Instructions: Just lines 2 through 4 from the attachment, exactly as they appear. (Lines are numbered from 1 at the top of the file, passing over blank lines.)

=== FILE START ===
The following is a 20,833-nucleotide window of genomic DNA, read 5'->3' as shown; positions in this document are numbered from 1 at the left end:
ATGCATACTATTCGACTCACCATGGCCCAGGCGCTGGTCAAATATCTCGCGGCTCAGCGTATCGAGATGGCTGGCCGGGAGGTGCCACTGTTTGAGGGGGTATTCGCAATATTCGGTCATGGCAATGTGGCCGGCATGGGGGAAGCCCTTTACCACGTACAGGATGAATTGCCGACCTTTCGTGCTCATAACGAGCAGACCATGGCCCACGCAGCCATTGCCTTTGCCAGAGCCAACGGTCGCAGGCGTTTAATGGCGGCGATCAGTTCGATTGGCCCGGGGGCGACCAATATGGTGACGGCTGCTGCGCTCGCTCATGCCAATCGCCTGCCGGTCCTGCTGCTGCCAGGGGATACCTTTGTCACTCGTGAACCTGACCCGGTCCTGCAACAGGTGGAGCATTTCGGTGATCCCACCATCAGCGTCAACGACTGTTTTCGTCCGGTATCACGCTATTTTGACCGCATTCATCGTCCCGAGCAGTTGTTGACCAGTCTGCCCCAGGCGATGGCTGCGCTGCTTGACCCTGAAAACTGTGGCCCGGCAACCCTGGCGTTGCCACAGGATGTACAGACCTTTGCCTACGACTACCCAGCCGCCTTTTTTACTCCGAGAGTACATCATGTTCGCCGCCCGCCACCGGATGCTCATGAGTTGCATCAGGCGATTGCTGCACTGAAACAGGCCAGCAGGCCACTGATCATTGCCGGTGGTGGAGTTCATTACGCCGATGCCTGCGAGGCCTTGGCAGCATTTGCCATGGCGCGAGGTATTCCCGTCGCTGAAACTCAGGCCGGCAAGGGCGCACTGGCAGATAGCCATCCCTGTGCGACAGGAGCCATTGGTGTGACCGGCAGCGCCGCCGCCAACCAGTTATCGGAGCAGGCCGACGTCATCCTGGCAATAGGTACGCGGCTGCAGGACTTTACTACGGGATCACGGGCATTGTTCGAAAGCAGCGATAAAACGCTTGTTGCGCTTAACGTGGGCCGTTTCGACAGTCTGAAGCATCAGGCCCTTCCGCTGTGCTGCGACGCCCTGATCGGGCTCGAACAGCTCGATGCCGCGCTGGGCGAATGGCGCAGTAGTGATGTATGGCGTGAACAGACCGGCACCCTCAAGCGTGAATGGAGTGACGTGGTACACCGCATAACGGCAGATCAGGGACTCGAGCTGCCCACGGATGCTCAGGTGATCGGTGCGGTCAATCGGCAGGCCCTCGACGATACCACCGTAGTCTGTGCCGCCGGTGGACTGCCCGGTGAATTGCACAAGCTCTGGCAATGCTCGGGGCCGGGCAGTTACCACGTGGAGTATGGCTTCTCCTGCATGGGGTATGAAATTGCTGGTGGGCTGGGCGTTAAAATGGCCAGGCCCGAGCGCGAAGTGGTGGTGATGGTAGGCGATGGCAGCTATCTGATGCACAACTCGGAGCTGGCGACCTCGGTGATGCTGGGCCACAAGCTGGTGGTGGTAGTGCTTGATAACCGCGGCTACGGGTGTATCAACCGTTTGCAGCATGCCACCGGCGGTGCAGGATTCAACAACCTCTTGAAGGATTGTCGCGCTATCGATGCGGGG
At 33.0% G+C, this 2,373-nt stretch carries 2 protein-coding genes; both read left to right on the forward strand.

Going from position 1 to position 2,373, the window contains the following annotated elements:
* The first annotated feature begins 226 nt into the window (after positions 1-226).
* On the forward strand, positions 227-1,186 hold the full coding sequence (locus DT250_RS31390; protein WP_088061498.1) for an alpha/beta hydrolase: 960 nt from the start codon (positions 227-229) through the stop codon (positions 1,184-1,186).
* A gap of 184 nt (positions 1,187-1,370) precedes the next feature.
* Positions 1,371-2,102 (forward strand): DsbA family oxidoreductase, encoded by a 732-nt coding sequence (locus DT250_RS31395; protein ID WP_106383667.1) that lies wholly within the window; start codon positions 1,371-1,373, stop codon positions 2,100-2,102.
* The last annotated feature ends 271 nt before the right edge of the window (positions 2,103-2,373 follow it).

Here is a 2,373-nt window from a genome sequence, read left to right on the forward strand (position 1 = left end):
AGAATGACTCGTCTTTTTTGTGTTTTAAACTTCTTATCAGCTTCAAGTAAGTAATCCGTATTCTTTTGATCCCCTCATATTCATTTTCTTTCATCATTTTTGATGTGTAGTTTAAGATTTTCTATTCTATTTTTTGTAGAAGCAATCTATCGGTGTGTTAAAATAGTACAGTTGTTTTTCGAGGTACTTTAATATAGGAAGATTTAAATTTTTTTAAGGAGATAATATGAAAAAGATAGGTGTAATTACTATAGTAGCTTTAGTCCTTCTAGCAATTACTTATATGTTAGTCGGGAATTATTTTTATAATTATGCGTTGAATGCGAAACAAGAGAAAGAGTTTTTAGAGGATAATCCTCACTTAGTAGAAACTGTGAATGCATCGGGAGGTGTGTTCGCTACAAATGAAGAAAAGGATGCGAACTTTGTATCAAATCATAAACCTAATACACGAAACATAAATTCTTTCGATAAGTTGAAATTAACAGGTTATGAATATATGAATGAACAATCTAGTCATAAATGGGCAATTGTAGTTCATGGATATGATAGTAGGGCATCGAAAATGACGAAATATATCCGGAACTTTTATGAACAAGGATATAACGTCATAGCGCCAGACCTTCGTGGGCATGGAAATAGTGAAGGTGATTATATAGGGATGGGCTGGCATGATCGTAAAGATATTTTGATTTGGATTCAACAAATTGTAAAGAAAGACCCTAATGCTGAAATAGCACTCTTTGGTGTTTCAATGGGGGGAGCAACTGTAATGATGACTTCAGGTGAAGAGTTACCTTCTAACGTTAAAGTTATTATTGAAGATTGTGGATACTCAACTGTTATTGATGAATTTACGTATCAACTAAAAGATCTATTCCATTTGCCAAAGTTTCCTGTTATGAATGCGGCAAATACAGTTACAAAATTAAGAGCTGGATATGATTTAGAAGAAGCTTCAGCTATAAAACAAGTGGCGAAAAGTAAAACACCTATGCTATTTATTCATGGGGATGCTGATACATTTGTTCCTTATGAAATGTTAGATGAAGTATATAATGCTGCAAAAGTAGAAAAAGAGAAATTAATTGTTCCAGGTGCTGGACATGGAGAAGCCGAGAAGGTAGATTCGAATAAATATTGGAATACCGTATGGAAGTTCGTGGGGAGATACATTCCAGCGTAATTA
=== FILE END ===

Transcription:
ATGCATACTATTCGACTCACCATGGCCCAGGCGCTGGTCAAATATCTCGCGGCTCAGCGTATCGAGATGGCTGGCCGGGAGGTGCCACTGTTTGAGGGGGTATTCGCAATATTCGGTCATGGCAATGTGGCCGGCATGGGGGAAGCCCTTTACCACGTACAGGATGAATTGCCGACCTTTCGTGCTCATAACGAGCAGACCATGGCCCACGCAGCCATTGCCTTTGCCAGAGCCAACGGTCGCAGGCGTTTAATGGCGGCGATCAGTTCGATTGGCCCGGGGGCGACCAATATGGTGACGGCTGCTGCGCTCGCTCATGCCAATCGCCTGCCGGTCCTGCTGCTGCCAGGGGATACCTTTGTCACTCGTGAACCTGACCCGGTCCTGCAACAGGTGGAGCATTTCGGTGATCCCACCATCAGCGTCAACGACTGTTTTCGTCCGGTATCACGCTATTTTGACCGCATTCATCGTCCCGAGCAGTTGTTGACCAGTCTGCCCCAGGCGATGGCTGCGCTGCTTGACCCTGAAAACTGTGGCCCGGCAACCCTGGCGTTGCCACAGGATGTACAGACCTTTGCCTACGACTACCCAGCCGCCTTTTTTACTCCGAGAGTACATCATGTTCGCCGCCCGCCACCGGATGCTCATGAGTTGCATCAGGCGATTGCTGCACTGAAACAGGCCAGCAGGCCACTGATCATTGCCGGTGGTGGAGTTCATTACGCCGATGCCTGCGAGGCCTTGGCAGCATTTGCCATGGCGCGAGGTATTCCCGTCGCTGAAACTCAGGCCGGCAAGGGCGCACTGGCAGATAGCCATCCCTGTGCGACAGGAGCCATTGGTGTGACCGGCAGCGCCGCCGCCAACCAGTTATCGGAGCAGGCCGACGTCATCCTGGCAATAGGTACGCGGCTGCAGGACTTTACTACGGGATCACGGGCATTGTTCGAAAGCAGCGATAAAACGCTTGTTGCGCTTAACGTGGGCCGTTTCGACAGTCTGAAGCATCAGGCCCTTCCGCTGTGCTGCGACGCCCTGATCGGGCTCGAACAGCTCGATGCCGCGCTGGGCGAATGGCGCAGTAGTGATGTATGGCGTGAACAGACCGGCACCCTCAAGCGTGAATGGAGTGACGTGGTACACCGCATAACGGCAGATCAGGGACTCGAGCTGCCCACGGATGCTCAGGTGATCGGTGCGGTCAATCGGCAGGCCCTCGACGATACCACCGTAGTCTGTGCCGCCGGTGGACTGCCCGGTGAATTGCACAAGCTCTGGCAATGCTCGGGGCCGGGCAGTTACCACGTGGAGTATGGCTTCTCCTGCATGGGGTATGAAATTGCTGGTGGGCTGGGCGTTAAAATGGCCAGGCCCGAGCGCGAAGTGGTGGTGATGGTAGGCGATGGCAGCTATCTGATGCACAACTCGGAGCTGGCGACCTCGGTGATGCTGGGCCACAAGCTGGTGGTGGTAGTGCTTGATAACCGCGGCTACGGGTGTATCAACCGTTTGCAGCATGCCACCGGCGGTGCAGGATTCAACAACCTCTTGAAGGATTGTCGCGCTATCGATGCGGGG
At 33.0% G+C, this 2,373-nt stretch carries 2 protein-coding genes; both read left to right on the forward strand.

Going from position 1 to position 2,373, the window contains the following annotated elements: